Tiberius (1), see Claudius

Tiberius (2)

Son of Oppidius.

BkIISatIII:168-186 A potential miser.

Tibullus

Albius Tibullus (c.54-19BC) the elegiac poet and friend of Ovid, whose patron was Messalla Corvinus. He accompanied Messalla on a campaign in Gaulin 31 for which Messalla celebrated a triumph in 27, the year Tibullus returned to Rome.

BkIEpIV:1-16 Horace addresses this epistle to Albius whom I take to be Tibullus.

Tibur, Tivoli

A small town on the Anio, in the Sabine hills, twenty miles northeast of Rome, the modern Tivoli.

BkISatVI:89-109 A place of resort for wealthy Romans.

BkIISatIV:70-95 Its apples from the famous orchards there.

BkIEpVII:29-45 Free and easy compared with Rome.

BkIEpVIII:1-17 An alternative to Rome.

BkIIEpII:1-25 A trained house-slave from there.

Tigellius

Unknown.

BkISatII:1-22 A generous Sardinian singer who had died recently.

BkISatIII:1-24 Notorious for his inconsistencies.

Tillius

Possibly a brother of Tillius Cimber one of Julius Caesar’s assassins. Removed previously from the Senate by Caesar he later resumed his senatorial honours and became a military tribune and also a praetor. BkISatVI:1-44 Envied for his status. The Senators wore the laticlave or broad stripe of purple on their tunics, and a peculiar shoe fastened by four black thongs round the legs.

BkISatVI:89-109 A symbol of wealth and authority.

Timagenes

A rhetorician and historian from Alexandria . He travelled to Rome in 55BC. He knew Augustus but incurred displeasure by criticism of the Imperial family.

BkIEpXIX:1-20 His witty and eloquent style of speaking.

Tiresias

The Theban sage who was blinded by Juno-Hera but given the power of prophecy by Jupiter-Zeus.

BkIISatV:1-22 He was summoned by Ulysses in the Underworld (Homer: Odyssey Book XI) to answer his questions regarding his return to Ithaca.

Tisiphone

A Fury. The Furies, The Three Sisters, were Alecto, Tisiphone and Megaera, the daughters of Night and Uranus. They were the personified pangs of cruel conscience that pursued the guilty. (See Aeschylus – The Eumenides). Their abode was in Hades by the Styx.

BkISatVIII:23-50 The witches call on her.

Titius

Possibly a pseudonym for the lyric poet Varius who wrote tragedies, such as Thyestes performed in 29BC after Actium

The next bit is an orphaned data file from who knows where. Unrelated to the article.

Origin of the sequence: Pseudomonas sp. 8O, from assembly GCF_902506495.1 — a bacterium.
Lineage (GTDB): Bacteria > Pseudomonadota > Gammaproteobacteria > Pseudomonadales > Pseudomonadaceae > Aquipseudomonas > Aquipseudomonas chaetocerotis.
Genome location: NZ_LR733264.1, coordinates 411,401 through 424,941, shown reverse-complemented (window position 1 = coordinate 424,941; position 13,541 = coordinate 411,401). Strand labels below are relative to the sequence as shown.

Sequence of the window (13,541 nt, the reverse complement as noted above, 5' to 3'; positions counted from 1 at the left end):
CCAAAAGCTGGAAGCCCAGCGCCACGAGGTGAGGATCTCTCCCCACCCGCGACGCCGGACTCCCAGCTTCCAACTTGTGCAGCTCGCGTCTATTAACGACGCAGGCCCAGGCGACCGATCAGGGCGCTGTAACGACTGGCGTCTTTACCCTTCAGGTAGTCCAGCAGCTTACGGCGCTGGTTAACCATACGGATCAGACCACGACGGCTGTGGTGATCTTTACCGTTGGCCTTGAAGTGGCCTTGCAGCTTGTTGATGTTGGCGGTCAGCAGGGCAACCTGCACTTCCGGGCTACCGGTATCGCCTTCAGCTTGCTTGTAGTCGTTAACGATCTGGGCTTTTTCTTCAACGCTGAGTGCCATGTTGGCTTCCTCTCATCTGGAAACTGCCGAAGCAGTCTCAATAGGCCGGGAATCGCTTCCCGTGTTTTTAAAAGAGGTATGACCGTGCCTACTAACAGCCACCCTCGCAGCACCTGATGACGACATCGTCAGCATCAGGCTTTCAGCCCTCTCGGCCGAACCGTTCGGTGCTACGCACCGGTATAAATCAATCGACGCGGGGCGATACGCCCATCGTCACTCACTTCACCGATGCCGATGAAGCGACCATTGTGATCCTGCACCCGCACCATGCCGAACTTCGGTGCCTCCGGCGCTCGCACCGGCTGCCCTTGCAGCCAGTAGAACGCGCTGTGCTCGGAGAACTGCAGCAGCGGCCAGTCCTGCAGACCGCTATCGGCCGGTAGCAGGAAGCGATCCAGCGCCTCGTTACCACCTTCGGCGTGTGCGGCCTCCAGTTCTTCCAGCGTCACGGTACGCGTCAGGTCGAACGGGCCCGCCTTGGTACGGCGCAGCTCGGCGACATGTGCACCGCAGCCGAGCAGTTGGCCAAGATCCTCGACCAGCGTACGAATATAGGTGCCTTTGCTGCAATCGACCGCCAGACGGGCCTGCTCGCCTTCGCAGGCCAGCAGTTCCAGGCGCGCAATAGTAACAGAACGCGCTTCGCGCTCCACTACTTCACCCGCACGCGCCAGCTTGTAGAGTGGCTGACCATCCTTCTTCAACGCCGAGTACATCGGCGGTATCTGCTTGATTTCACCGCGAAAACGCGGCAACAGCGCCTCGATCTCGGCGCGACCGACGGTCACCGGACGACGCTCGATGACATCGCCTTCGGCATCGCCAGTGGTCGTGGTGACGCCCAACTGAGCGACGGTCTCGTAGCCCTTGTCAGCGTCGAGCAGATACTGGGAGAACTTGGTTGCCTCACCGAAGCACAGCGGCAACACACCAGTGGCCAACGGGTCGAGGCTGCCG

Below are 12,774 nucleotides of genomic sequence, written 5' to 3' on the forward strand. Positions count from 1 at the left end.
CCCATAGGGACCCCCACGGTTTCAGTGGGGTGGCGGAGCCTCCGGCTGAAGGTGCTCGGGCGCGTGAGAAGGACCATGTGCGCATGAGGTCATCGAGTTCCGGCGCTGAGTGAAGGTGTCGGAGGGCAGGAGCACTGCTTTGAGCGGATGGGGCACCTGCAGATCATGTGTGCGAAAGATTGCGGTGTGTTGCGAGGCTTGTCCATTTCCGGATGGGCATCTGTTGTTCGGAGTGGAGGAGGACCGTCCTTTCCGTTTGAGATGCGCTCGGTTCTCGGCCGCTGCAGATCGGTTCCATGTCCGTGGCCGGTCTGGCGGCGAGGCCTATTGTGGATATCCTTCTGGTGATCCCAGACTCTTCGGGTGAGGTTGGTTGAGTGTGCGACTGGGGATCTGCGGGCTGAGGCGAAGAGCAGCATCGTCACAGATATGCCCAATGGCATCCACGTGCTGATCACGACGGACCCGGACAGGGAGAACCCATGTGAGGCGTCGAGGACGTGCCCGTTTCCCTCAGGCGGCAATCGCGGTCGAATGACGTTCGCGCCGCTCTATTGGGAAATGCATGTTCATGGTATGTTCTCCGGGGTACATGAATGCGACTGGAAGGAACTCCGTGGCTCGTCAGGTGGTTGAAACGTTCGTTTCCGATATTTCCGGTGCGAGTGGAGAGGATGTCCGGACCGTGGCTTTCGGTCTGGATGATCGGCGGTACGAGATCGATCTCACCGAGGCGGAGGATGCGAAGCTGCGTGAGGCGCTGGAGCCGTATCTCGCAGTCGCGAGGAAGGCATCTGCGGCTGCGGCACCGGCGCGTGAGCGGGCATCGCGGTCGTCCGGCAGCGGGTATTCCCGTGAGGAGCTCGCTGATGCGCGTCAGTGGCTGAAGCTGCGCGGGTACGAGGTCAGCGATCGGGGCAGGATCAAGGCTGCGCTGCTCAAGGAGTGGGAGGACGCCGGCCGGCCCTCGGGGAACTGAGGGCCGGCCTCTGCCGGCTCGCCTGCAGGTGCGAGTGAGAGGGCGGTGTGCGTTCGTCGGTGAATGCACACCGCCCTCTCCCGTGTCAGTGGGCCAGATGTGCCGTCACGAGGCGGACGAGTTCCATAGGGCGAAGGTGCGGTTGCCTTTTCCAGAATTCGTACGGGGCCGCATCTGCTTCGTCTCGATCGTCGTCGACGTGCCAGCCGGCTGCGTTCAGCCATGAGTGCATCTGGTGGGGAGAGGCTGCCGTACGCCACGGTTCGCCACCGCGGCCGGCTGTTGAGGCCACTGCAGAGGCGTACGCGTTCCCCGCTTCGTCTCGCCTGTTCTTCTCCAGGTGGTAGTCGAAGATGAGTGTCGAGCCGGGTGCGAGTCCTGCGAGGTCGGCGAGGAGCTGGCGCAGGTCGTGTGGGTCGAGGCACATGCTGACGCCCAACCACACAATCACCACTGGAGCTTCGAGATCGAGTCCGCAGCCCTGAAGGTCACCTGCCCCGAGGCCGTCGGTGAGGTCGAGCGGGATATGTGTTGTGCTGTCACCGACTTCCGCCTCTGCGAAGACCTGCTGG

BkIEpIII:1-36 Horace suggests he studied Pindar and the Greek sources.

Torquatus

A friend of Horace, and descendant of Titus Manlius Torquatus who killed a Gaul in single combat, and after a battle at Trifanum in 340BC had his son executed for disobedience in the field. This gave rise to the phrase imperia Manlia for a severe order. Trifanum was fought near Sinuessa. The Torquatus concerned here might be Aulus who was said to have fought with Brutus and Cassius at Philippi.

BkIEpV:1-31 Horace makes play of ‘obeying orders’, and the wine’s location to point up the associations.

Trausius

Unknown.

BkIISatII:89-111 Poor and extravagant.

Trebatius

Gaius Trebatius Testa, a distinguished jurist, recommended to Caesar by Cicero as his legal advisor. He was respected by Augustus also. From Cicero ’s letters to him (Ad fam VII: 6-22) we learn he was a good swimmer and a hard drinker.

BkIISatI:1-23 Horace turns to him for advice.

BkIISatI:47-86 He gives his legal opinion!

Trebonius

Unknown.

BkISatIV:107-143 His reputation suffered from chasing a married woman.

Trivicum, Trevico

A town in Apulia.

BkISatV:71-104 Horace travels through on his way to Brindisi.

Troy

Troy in Dardania, the famous city of the Troad in Asia Minor near the northern Aegean Sea and the entrance to the Hellespont . The scene of the Trojan War.

BkIISatIII:187-223 Agamemnon was the leader of the Greeks there.

BkIISatV:1-22 Ulysses was one of the main Greek heroes at Troy.

BkIEpII:1-31 AP:119-152 The story of the War is narrated in Homer’s Iliad.

Tullius

Servius Tullius, sixth king of Rome, said to have been the son of a female slave.

BkISatVI:1-44 His low birth.

Turbo

A gladiator of small stature.

BkIISatIII:300-326 Mentioned.

Turius

Unknown. A corrupt judge.

BkIISatI:47-86 Mentioned.

Tuscus, Etruscans, Tyrrheni, see Etruscus

Tyndaridae

The children of Tyndareus, King of Sparta. Castor, Pollux, Helen and Clytmenestra. His wife was Leda.

BkISatI:92-121 Probably a reference to Clytemnestra’s muder of her husband Agamemnon.

AP:119-152 Helen and the others were born from eggs laid by Leda after her rape by Jupiter.

Tyre

The city of the Phoenicians in the Lebanon, famed for its purple dyes used on clothing, obtained from the murex shell-fish.